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RailCats: 90 percent mental, the rest is 'physicals'
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PRO BASEBALL

RailCats: 90 percent mental, the rest is 'physicals'

GARY — Dr. Keith Pitchford pours over medical records looking for specific nuances.

He's checking operating notes. He's checking for any nuances in rehab assignments, and he's checking for abnormalities.

The RailCats chief doctor, who practices at Great Lakes Orthopedics and Sports Medicine, has been with the franchise since its first season in 2002. When a player is injured, he's in charge of giving manager Greg Tagert a summation of what to expect with recovery, and how long the player will likely be out of the lineup.

When the season starts, as it will with today's kickoff to spring training, he performs physicals on each incoming player. This isn't the average insurance physical.

Often, players formerly of affiliated baseball have been dropped after injury or surgery.

Before the RailCats accept the player to a contract, he'll run through a physical. This is standard in baseball as any player joins a club.

"What I'm looking for are any lingering injuries," Pitchford said. "If one of our players has had surgery, I want to find out if it has resolved as we hoped it would. New players coming usually come with a bit of history. They left their last team for one reason or another, and we need to know if they're fit to play."

A player cleared by the RailCats is placed under the team's workman's compensation insurance. Any injury sustained, or even found, after he begins to play for the team must be covered by the RailCats.

In affiliated baseball, the physicals can last hours, said Eric Eadington, a pitcher in his first season with the 'Cats. Previously in the L.A. Dodgers organization, he reached as high as Double A Chattanooga in 2014 before he was sidelined with Tommy John surgery, his second.

He said that he underwent everything from blood tests to urine tests before starting spring training with the Dodgers as the team tested everything from hitter's eyesight to cholesterol.

"These are standard," said Eadington, who has gone through seven in his pro career. "With me, they'll pay a little extra attention because I've had surgery."

Pitchford said he particularly pays more attention to problem areas with players how have had nagging injuries. He admits to asking questions and talking to players about their offseason preparation and rehab to learn where concerns could pop up.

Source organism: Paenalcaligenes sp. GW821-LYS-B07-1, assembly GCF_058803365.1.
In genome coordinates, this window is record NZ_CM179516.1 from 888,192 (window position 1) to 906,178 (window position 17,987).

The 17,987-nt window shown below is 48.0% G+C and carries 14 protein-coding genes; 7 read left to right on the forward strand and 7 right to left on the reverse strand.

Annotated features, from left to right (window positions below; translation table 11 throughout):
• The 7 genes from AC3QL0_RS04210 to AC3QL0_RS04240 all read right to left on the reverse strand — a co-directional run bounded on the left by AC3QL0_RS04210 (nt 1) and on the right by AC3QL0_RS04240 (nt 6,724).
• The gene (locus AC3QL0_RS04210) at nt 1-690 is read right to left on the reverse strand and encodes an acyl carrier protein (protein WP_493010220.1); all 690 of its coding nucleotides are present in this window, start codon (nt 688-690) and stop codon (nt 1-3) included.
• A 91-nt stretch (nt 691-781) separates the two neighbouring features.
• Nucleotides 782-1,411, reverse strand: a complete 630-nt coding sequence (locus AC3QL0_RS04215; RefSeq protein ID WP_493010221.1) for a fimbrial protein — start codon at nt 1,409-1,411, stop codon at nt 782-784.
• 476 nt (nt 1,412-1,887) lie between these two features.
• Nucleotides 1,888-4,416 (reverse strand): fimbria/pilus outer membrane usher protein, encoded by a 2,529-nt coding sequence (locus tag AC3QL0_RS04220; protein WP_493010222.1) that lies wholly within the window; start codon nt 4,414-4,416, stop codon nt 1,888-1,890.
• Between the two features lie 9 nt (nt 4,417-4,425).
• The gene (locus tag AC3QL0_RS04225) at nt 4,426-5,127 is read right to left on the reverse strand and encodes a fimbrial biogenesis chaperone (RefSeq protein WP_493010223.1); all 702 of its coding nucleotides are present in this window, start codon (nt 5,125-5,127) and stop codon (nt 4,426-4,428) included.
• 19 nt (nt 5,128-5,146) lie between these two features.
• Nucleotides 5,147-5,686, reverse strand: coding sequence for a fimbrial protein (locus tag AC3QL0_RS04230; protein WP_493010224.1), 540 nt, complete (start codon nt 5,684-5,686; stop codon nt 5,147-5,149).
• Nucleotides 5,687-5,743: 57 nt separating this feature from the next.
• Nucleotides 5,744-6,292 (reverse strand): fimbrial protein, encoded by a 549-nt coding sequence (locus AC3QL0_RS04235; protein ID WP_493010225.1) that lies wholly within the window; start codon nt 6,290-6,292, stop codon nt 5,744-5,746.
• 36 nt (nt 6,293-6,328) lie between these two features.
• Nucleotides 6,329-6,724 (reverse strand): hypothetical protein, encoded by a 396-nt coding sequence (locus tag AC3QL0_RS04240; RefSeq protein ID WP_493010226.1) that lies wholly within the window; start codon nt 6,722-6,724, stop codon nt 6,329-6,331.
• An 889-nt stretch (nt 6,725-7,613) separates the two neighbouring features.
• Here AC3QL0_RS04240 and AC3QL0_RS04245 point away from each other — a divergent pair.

"I drill down on an injury," Pitchford said. "If it was a thumb injury, I ask who was the doctor that performed the surgery, what was the procedure and how the rehab went."

There have been players that have failed a physical whom Tagert has sent home. The last that Tagert could remember came before the 2013 season when the RailCats won their first American Association title.

"Players with health issues know the situation," Tagert said. "It's not as hard to have that conversation with them as it might be at the end of camp when you have to tell a player that he isn't the fourth outfielder."

Physicals come before players take the field after a trade, too. Players can be passed by one team, but not by another, sometimes voiding a trade.

In the case of Alex Gunn, he joined the team from Laredo in a trade near the end of last season, but was immediately placed on the disabled list with tendonitis.

"We had the ability to send him back, but we liked him so much we wanted to see what he'd do for us this year," Tagert said.

Gunn is one of four lefty pitchers on the roster.

After the day of physicals is done — with ultrasounds for the pitchers and catchers to check their shoulders and elbows — Pitchford discusses the results with Tagert to let him know who and what to watch for.

"He lets me know what he's seen and a few things to be cognizant of," Tagert said. "These things can be difference makers. Everything goes into the equation when we decide who to keep on our roster. We want it to come down to performance."

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Sports Director

Hillary has covered prep, pro and college sports -- and even a Dixie Baseball World Series -- for newspapers north and south of the Mason-Dixon Line since 1995.

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